Every year I spend time asking folks what they would like to learn about in the adult classes I teach. Every year one of the most requested topics is: “How do I live my faith in daily (real) life?” Part of me rejoices at this, because it is what people who profess to follow Jesus should be asking about. Another part of me sighs. I sigh because, while I have graduate degrees is divinity, theology, and preaching, none of these make me an expert on following Jesus. As a pastor, I’m on the same road you travel when it come to living my faith. In some cases, I may be down the road another exit or so, but I’m still working at it right with you. I also sigh because I know that folks are not always going to like the answer to the question.
This week, in our adult class (which meets at 7:15 PM Wednesdays) we looked at how we live in a world that has trained us to demand quick fixes, easy formulas, and immediate results. Eugene Peterson, in his book, A Long Obedience in the Same Direction: Discipleship in an Instant Society, observes:
Our attention spans have been conditioned by thirty-second commercials. Our sense of reality has been flattened by thirty-page abridgments. It is not difficult in such a world to get a person interested in the message of the gospel; it is terrifically difficult to sustain the interest. (16)
The result of the instant, quick fix mindset is that we “play” at living our faith. We make it an extracurricular activity, an option. The phrase, “I’m spiritual, but not religious” is all the rage today. Frankly, I worry that if I hear it again, I’m going to be sick. It is not that I don’t understand that the empty traditions and rote practice of a religion can rob it of its spiritual center. I get that. But, I suspect most often this is another way of saying, “I want to be spiritual in a quick and easy way that does not intrude on my life.”
Peterson thinks that the problem we have in this world where “busy” is the stock answer to the question, “How are you?” is that we have become Christian tourists:
Religion in our time has been captured by the tourist mindset. Religion is understood as a visit to an attractive site to be made when we have adequate leisure. (16)
We go to church, when we have time, to fit in a little spirituality to our already planned and scripted lives. Like planning a trip to the lake, we plan to set aside time to go look at the stained glass and strange people you can find at church. We leave no more (maybe less) affected than a trip to Mt. Rushmore or an amusement park. Been there. Done that. Got the T-shirt.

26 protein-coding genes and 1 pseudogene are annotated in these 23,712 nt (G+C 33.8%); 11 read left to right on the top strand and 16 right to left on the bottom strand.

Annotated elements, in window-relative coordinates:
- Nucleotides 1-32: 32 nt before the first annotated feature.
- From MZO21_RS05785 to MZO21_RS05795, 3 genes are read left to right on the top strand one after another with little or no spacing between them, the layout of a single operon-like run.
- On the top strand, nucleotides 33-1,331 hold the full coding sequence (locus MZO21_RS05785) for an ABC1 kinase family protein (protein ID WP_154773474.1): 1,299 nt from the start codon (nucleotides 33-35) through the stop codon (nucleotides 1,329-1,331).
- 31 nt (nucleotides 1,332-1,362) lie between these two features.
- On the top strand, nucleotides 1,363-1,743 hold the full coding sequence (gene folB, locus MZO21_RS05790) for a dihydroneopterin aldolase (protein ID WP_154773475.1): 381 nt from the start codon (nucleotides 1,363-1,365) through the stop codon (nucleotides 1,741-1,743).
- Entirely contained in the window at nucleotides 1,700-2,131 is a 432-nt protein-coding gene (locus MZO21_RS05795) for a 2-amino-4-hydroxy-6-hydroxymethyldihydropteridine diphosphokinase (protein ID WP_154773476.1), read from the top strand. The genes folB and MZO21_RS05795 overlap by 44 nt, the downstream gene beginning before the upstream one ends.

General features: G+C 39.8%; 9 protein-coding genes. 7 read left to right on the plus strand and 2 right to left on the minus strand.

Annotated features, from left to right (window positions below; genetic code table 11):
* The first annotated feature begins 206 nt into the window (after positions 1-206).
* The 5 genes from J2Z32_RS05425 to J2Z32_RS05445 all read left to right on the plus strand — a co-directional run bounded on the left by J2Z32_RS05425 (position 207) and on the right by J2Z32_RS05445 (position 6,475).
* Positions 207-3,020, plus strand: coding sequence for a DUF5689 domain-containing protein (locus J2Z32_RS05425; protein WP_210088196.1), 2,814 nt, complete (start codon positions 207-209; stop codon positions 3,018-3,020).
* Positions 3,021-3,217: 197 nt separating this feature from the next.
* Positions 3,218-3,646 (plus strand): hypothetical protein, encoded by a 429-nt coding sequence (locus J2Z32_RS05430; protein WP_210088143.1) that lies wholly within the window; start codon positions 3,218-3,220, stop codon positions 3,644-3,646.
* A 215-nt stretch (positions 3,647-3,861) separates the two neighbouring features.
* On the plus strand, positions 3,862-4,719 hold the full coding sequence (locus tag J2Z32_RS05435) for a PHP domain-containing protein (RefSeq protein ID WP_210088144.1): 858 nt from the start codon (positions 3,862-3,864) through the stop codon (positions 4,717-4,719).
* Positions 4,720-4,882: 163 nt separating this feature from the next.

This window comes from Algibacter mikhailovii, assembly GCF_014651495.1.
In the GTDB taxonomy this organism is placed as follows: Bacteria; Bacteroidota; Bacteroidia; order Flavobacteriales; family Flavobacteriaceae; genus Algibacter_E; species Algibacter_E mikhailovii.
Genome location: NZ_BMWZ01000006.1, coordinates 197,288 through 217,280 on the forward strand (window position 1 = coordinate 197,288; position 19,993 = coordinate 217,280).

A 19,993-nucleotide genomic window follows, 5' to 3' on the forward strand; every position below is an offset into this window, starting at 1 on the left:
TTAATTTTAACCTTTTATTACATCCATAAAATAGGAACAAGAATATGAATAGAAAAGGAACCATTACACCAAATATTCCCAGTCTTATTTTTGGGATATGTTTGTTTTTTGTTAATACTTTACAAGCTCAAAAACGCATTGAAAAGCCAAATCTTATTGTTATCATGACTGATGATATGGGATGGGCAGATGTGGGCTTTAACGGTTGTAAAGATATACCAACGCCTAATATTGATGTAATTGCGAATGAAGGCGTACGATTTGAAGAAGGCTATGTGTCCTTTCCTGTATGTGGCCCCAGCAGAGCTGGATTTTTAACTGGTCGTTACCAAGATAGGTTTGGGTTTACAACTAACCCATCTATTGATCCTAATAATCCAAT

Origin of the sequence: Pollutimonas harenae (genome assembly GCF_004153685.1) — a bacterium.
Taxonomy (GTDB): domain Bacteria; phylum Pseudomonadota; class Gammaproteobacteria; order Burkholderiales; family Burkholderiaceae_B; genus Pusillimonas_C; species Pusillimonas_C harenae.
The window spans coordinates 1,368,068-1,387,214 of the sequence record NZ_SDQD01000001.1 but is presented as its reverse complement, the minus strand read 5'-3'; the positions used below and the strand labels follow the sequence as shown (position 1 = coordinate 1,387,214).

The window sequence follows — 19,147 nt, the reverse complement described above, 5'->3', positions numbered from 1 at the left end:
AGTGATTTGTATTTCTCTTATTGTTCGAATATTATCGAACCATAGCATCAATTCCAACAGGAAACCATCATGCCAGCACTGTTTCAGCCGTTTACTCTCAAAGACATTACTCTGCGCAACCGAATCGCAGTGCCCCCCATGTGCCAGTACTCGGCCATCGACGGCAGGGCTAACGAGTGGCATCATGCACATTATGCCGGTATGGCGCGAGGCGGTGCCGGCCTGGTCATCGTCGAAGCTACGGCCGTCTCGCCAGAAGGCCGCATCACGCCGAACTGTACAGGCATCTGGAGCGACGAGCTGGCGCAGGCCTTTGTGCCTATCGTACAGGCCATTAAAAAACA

Following Jesus is not, however, a tourist opportunity. The two words used to describe followers of Jesus most often are disciple and pilgrim. The first denotes a long-term relationship between master and teacher. Peterson notes: Disciple (mathētēs) says we are people who spend our lives apprenticed to our master, Jesus Christ. (17) Wow, living faith in daily life takes a lifetime devoted to Jesus!
The second word, pilgrim, Peterson points out, “tells us we are people who spend our lives going someplace, going to God, and whose path for getting there is the way, Jesus Christ. We realize that “this world is not my home” (17)
Following Jesus, which is what living your faith in daily life is all about, is not a quick, easy, instant process. It is a long-term relationship with a master, a teacher, a Lord named Jesus to whom we apprentice ourselves to be trained to be human beings, created in God’s image.
In the end, living or faith everyday is about loving God and loving others. It is about a lifelong journey that takes us deeper and deeper into the very heart of God.
Rowan Williams, the former Archbishop of Canterbury, in his book Being Disciples describes the daily living of Christians, the following of Jesus:
“We follow him, not simply to the ends of the earth, to do his work and echo his service; we follow him to be next to the heart of the Father.” (13)
There are no shortcuts in the journey of discipleship. It is not a quick trip. But, God promises it to be a blessed and joyful journey. Just look who you get to follow!
copyright © Timothy V. Olson, 2017